The issue with 'non legit' AS is where to draw the line? Eg another family in France came from Albania and were really well liked and respected by the people of their town. Low and behold they were denied asylum (on the basis that they were fleeing abject poverty and not violence).

    Who's the say where the line is drawn?


  • Registered Users Posts: 1,037 ✭✭✭ MontgomeryClift


    This is how the refugee resettlement system is supposed to work. It's easy to forget with all the abuse of this system that it was set up in good faith.

    Of course RTÉ promote this story to insinuate that it's a typical story for asylum applicants. It's also instructive that they chose a story involving a Syrian man who could pass for European.


  • Registered Users Posts: 23,732 ✭✭✭✭ Mrs OBumble


    l with, he's hardly in a majority re creating jobs.

    The same way that the majority of native-born Irish don't create jobs.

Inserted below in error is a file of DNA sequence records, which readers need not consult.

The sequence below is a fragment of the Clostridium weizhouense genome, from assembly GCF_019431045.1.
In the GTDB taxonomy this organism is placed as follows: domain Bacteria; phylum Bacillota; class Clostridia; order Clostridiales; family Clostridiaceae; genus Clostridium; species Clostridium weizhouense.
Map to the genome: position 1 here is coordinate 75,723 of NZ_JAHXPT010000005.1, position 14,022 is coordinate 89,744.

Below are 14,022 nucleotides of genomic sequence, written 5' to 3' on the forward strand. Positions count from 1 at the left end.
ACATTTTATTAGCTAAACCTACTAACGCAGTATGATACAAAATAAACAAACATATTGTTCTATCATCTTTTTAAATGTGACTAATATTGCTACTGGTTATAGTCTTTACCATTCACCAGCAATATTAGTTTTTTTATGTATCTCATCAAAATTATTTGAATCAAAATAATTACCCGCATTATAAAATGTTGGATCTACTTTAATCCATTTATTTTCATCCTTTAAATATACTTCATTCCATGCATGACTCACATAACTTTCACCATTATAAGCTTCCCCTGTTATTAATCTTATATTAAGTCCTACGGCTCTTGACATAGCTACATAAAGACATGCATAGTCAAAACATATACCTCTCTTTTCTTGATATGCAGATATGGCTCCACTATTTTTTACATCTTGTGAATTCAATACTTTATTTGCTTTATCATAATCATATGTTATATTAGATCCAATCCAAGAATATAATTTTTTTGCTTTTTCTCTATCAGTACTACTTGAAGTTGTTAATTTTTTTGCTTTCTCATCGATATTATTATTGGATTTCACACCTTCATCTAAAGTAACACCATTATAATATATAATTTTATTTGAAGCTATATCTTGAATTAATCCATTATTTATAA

• Registered Users Posts: 583 ✭✭✭ crooked cockney villain


    gmisk wrote: »
    Maybe not but pretty much every study you can find shows migrants contribute more to the economy than they take out.

    https://www.economist.com/graphic-detail/2018/09/26/migrants-contribute-more-to-britain-than-they-take-and-will-carry-on-doing-so

    If anything that just enhances the need for more stringent rules to attract the right type of migrant.

    The headline really is catch all nonsense. Does it apply to the Somali community in the UK and Scandanavia? The Sudanese community in Australia? The Roma I saw today queueing at some sort of drop in centre at the foot of the Buckingham St flats where they seemed to be conversing with an employee in their own language?


  • Registered Users Posts: 19,802 ✭✭✭✭ suicide_circus


    gmisk wrote: »
    Maybe not but pretty much every study you can find shows migrants contribute more to the economy than they take out.

    https://www.economist.com/graphic-detail/2018/09/26/migrants-contribute-more-to-britain-than-they-take-and-will-carry-on-doing-so

    I see you accidently conflated all migrants with asylum seekers


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  • Registered Users Posts: 19,802 ✭✭✭✭ suicide_circus


    The same way that the majority of native-born Irish don't create jobs.
    Absolutely true